Best Way to Piss Off the Dishwasher

Elway's

Elway's Cherry Creek
For a serious steakhouse, Elway's has a goofy streak a mile wide running through it. Milk and cookies for dessert, shrimp cocktail mounted over smoking dry ice and, for a real hit of comfort-food nostalgia, do-it-yourself s'mores. This plate is served as a warmed bowl of homemade, melted chocolate ganache, a half-dozen marshmallows, some graham crackers, a long fork and one of those Sterno-fired mini-grills that we've only seen used before as the centerpiece of Chinese-restaurant pu-pu platters. With just a few ingredients and implements, this dessert can make a mess unparalleled in the Denver white-tablecloth scene. We're talking melted marshmallows stuck to the plates, welded onto the tines of the fondue forks and smeared all over the grill, as well as chocolate on the tablecloth and (more than likely) all over the customers. So, please, keep the poor dishwashers in mind when ordering this dessert -- maybe kick 'em a couple bucks on the tip.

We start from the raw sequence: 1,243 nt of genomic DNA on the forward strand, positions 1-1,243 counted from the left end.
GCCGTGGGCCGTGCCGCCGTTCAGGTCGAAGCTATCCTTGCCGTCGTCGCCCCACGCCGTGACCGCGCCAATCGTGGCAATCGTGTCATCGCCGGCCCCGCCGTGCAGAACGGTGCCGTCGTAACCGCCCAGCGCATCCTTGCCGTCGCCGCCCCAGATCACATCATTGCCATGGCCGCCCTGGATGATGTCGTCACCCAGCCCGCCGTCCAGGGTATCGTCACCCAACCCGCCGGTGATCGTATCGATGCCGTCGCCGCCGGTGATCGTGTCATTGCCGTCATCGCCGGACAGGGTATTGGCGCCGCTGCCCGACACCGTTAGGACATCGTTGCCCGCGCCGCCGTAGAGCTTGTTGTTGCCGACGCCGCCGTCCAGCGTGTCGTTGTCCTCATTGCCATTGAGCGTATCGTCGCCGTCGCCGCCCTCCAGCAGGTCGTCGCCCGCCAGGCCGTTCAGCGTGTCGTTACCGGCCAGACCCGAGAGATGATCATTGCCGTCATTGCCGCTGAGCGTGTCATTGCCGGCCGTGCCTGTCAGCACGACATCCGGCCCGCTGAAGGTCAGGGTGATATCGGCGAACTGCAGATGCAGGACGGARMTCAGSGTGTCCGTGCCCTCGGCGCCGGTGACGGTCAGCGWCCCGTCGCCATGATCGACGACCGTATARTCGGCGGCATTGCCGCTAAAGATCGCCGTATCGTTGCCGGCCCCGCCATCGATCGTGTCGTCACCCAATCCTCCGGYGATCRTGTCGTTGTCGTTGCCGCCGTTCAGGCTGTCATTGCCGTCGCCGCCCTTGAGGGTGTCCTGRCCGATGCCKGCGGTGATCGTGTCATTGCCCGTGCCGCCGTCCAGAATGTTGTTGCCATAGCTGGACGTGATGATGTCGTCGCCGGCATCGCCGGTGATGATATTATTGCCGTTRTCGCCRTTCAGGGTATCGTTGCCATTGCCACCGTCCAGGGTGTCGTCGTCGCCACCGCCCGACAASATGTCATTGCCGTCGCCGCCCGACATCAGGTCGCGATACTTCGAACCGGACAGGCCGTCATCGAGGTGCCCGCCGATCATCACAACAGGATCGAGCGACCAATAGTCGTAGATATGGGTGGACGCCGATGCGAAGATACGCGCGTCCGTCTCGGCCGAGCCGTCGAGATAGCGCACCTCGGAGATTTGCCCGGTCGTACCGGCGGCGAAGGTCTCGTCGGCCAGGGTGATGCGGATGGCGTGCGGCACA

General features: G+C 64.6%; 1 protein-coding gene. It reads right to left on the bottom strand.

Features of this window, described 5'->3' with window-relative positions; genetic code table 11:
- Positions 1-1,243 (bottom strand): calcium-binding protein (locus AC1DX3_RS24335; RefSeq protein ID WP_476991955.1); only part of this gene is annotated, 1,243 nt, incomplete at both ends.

Mizuna and Luca d'Italia, Frank Bonanno's two (and counting) houses, exist today almost beyond the bounds of classification. They're neither casual eateries nor necessarily fine dining. They're each dedicated to their own style of cuisine -- Italian for Luca, French-Mediterranean for Mizuna -- but neither work from any kind of standardized canon, depending instead on improvisation and reworking classics into modern interpretations. The crews in both restaurants are fiercely talented and incredibly well trained, and they consistently knock out some of the best plates in the city, night after night, week after week. And at the center of all this is Bonanno, who -- after years of working his ass off and paying his dues -- is now coming into his own not just as Denver's best chef, but as an artist, craftsman and businessperson who's known and respected throughout the industry. For years, Bonanno spent every one of his rare vacations cooking stages (short apprenticeships) at some of the best houses in the country; now line dogs and galley kids from some of the best houses in the country are coming to him, asking for a week, two weeks, a month in his kitchen so that they might learn the tricks and techniques that make his restaurants so good. What's more, a lot of these cooks are choosing to stay after their stints are complete, joining Bonanno's crew permanently or asking him to help them find work at Denver's other top addresses. So for all of this -- for his personal talent behind the burners, his dedication to Denver's ever-struggling scene and his vicious competitive streak, as well as for the way his restaurants have thrived, his reputation traveled, and his crews gone from merely great to a rarefied sort of brilliant smoothness over the past couple of years -- Bonanno takes the prize.